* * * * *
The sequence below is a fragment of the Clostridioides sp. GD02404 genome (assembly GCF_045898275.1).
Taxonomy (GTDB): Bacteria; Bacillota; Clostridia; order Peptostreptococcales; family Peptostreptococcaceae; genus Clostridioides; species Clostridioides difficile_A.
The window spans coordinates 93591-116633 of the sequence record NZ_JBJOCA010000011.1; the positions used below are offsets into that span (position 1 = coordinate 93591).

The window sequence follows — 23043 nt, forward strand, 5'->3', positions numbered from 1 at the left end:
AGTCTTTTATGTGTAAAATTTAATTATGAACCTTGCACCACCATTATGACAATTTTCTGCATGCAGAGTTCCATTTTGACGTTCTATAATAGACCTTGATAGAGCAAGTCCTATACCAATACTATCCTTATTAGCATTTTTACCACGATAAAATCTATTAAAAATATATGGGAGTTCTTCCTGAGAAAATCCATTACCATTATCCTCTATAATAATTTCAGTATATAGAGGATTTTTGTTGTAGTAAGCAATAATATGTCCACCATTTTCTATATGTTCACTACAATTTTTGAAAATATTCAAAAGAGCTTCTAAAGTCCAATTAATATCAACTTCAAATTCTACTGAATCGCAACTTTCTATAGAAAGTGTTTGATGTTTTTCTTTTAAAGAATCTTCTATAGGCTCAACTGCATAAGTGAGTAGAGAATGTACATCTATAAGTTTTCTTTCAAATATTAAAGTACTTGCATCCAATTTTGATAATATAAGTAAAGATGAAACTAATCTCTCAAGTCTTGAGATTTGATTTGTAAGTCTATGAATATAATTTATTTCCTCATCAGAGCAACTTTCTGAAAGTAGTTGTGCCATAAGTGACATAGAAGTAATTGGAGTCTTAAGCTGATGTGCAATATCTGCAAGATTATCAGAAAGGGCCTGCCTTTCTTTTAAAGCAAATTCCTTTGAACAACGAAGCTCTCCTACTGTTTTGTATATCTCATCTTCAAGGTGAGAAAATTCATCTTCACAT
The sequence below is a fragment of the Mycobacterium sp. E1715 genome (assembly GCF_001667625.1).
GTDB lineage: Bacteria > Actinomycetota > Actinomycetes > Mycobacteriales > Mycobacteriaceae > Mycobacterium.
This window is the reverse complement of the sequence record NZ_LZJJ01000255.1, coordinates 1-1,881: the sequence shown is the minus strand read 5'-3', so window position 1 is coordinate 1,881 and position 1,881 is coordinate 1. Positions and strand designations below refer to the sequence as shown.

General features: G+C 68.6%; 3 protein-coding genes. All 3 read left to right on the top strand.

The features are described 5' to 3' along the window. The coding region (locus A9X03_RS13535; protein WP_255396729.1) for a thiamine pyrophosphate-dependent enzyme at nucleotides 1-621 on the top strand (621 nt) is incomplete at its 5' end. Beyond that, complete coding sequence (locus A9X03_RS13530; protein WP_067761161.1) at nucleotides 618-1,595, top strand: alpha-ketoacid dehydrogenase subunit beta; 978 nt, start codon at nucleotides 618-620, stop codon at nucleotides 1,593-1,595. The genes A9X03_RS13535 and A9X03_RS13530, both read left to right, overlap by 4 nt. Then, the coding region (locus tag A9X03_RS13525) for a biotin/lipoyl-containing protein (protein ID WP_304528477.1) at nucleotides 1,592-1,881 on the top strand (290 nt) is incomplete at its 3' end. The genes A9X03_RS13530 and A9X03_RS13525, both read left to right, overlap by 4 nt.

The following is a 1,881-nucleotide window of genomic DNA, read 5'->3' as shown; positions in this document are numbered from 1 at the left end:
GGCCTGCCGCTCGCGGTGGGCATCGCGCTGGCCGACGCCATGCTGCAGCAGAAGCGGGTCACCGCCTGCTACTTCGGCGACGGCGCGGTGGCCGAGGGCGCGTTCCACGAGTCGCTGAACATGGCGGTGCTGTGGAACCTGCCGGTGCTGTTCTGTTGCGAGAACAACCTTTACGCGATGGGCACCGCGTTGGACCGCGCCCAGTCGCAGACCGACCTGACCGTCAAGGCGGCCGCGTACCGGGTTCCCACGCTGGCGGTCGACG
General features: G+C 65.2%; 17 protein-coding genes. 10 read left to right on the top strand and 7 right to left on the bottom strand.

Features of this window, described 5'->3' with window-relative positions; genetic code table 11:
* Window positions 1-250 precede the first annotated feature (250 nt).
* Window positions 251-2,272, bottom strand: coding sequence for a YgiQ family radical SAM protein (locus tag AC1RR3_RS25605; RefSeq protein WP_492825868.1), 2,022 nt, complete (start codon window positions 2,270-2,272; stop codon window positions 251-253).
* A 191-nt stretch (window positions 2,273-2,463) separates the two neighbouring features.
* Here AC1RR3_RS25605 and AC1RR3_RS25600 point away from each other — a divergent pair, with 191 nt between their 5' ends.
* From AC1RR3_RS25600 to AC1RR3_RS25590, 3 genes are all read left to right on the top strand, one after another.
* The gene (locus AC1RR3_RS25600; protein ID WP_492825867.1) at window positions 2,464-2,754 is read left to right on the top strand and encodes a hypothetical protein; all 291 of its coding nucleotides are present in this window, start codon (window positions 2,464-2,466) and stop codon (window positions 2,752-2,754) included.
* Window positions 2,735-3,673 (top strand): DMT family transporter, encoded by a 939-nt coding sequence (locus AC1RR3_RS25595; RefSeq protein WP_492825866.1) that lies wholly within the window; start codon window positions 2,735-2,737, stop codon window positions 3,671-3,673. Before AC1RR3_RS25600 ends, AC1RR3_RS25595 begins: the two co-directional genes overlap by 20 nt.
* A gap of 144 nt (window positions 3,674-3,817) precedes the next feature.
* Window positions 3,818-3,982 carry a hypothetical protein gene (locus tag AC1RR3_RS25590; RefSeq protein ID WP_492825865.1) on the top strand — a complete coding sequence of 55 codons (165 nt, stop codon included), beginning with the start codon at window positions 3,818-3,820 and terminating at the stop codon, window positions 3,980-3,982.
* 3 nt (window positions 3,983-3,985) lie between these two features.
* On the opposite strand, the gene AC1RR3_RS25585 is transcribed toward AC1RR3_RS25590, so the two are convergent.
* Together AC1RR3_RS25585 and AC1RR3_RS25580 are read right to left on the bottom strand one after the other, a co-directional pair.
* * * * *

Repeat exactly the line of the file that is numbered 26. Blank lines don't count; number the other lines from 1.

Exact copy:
* Together AC1RR3_RS25585 and AC1RR3_RS25580 are read right to left on the bottom strand one after the other, a co-directional pair.